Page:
Dunster's Dunces Sing Almost Anything for Diners, Dancers, Barflys, Coeds, Frappes

Troubadors Nod to Initial Anniversary

On evenings when the sound of clinking silverware and guzzled soup makes Dunster House diners reach for the cotton, the salving melodies of Dunster's harmonious "Dances" comes floating over the table-tops like so much musical manna.

In observing its first birthday this month, the College's band of 14 troubaders, who give out "for the hell of it," will be commemorating a year in which they have rendered "everything that can be sung and everything that can't."

This amazingly versatile repertoire has been wafted to more or less appreciative audiences in such cultural establishments as Wellesley College, Eliot House, Hazen's lunch counter, and some of the more receptive saloons located between Massachusetts Avenue and Wayne, Pa.

Group Formed Last Fall

When present leader Charles H. Vivian 5G posted a sheet in the Dunster lobby last fall asking for residents interested in a House Choir, several vocally minded Funsters penned their signatures, and the new chanting society was conceived.


Immediate objective of the Choir was to lend Yuletide atmosphere to an impending House Christmas play. While rehearsing the traditional hymns and narrative songs, including "White Christmas," the Dunces began to loosen up and let go, and soon found themselves at various Dunster and other House dances.

With some mellowing beer in them, and with the vocal mutes out, the boys soon found that local barkeeps and restauranteurs were not always appreciative of voluminous, if slightly alcoholic, 12 to 14 part harmony.

Dunces Storm Cronin's

One wintry evening, the Dunces entrenched at Jim Cronin's tavern and proceeded to lend the patronage some well-tuned culture. Cronin's, which likes to compare itself to Mory's down at Yale, soon decided that it would not institutionalize the Dunces, as its Eli counterpart had glorified the Whiffenpoofs.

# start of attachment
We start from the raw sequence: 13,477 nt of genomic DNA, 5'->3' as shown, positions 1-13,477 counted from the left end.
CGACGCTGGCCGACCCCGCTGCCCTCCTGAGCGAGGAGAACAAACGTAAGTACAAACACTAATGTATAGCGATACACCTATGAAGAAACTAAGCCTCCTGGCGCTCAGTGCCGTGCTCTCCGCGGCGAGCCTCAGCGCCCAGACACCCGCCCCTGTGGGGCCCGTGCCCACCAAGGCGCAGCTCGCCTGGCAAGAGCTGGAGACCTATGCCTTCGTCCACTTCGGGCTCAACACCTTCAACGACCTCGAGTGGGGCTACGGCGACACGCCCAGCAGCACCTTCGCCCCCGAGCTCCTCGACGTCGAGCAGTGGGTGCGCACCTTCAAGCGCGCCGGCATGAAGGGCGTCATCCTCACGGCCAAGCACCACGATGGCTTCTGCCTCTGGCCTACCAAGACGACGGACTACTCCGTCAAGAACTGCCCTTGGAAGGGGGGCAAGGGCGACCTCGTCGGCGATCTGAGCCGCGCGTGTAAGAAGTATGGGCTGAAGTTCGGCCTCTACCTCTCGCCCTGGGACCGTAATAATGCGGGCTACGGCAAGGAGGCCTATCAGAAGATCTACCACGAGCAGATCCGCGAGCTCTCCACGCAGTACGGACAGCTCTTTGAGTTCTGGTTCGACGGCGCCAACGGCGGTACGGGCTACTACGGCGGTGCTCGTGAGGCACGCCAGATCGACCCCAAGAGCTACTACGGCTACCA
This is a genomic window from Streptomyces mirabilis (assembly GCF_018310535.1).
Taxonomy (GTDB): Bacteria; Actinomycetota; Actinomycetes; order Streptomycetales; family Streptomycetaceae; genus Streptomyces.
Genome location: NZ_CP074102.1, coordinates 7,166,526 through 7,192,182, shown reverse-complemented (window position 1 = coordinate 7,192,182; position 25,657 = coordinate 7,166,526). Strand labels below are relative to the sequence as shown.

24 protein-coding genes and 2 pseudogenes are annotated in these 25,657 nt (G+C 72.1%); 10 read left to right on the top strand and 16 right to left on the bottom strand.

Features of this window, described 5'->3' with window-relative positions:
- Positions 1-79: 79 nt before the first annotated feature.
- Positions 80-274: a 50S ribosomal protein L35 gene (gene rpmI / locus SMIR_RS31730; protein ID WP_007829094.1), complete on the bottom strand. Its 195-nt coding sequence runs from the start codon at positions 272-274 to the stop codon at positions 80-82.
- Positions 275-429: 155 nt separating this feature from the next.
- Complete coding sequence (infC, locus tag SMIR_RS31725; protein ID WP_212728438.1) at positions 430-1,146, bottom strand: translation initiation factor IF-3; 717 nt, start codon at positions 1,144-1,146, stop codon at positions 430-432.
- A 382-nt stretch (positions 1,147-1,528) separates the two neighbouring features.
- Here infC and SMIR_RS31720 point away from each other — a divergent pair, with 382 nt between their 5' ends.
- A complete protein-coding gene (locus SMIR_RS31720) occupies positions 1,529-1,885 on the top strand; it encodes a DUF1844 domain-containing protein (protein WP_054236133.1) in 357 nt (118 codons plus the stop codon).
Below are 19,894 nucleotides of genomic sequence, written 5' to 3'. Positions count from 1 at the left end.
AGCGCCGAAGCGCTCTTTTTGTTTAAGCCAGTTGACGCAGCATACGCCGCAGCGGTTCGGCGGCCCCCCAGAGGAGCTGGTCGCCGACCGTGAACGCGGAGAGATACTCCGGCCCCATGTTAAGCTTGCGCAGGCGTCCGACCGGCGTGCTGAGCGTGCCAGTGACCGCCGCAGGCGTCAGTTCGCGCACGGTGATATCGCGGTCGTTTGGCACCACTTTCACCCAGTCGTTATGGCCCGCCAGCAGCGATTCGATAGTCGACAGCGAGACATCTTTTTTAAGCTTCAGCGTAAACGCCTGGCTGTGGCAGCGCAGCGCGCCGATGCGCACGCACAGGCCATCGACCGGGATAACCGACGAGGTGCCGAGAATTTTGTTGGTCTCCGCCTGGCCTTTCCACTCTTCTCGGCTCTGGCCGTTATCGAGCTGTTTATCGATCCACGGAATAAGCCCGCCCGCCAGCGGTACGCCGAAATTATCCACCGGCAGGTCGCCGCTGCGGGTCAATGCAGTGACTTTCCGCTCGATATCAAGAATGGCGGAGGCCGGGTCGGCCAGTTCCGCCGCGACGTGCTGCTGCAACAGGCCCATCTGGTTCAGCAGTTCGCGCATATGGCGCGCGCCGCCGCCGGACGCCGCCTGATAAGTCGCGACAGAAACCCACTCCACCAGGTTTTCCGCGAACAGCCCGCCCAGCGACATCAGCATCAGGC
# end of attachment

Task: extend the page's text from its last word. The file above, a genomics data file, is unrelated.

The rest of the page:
The Dunces had just commenced a medley of Crimson football songs, when burly Jim Cronin wound up and pegged his melifluous clients out into a cold Dunster Street. Subsequent attempts to establish themselves at Cronin's netted them only further icy receptions.

At McBride's, the Oxford Grill, Club 100, and other Square emporiums, bouncers and bosses have enjoined the chanters to silence their serenading At last abandoning their attempts at mixing beer and barbershop, the Dunces settled in spiritless Hazen's lunch counter.

Home at Last

Here they were treated like long-lost relatives. Mary, the waitress, treats them like a "godmother," serving them a strict diet of cheeseburgers and "chocolate malted frappes." "Here we can sing until the frappes curdle, and nobody says a word," the choresters exclaim.

If the songsters couldn't stock up on malt beverages, at least they could have their fill of ballads, some classical, some not. At first "we used a Yale song book, which, of course, started us off on the wrong foot."

So with help of the "smaltzy" arrangements of former student Jack Brundage, the Dances gradually built up their own repertoire. With Brahms' "Liebeslieder" and Rodgers and Hart's "Dancing in the Dark" on the tip of resonating tongues, they soon drew invitations to women's colleges.

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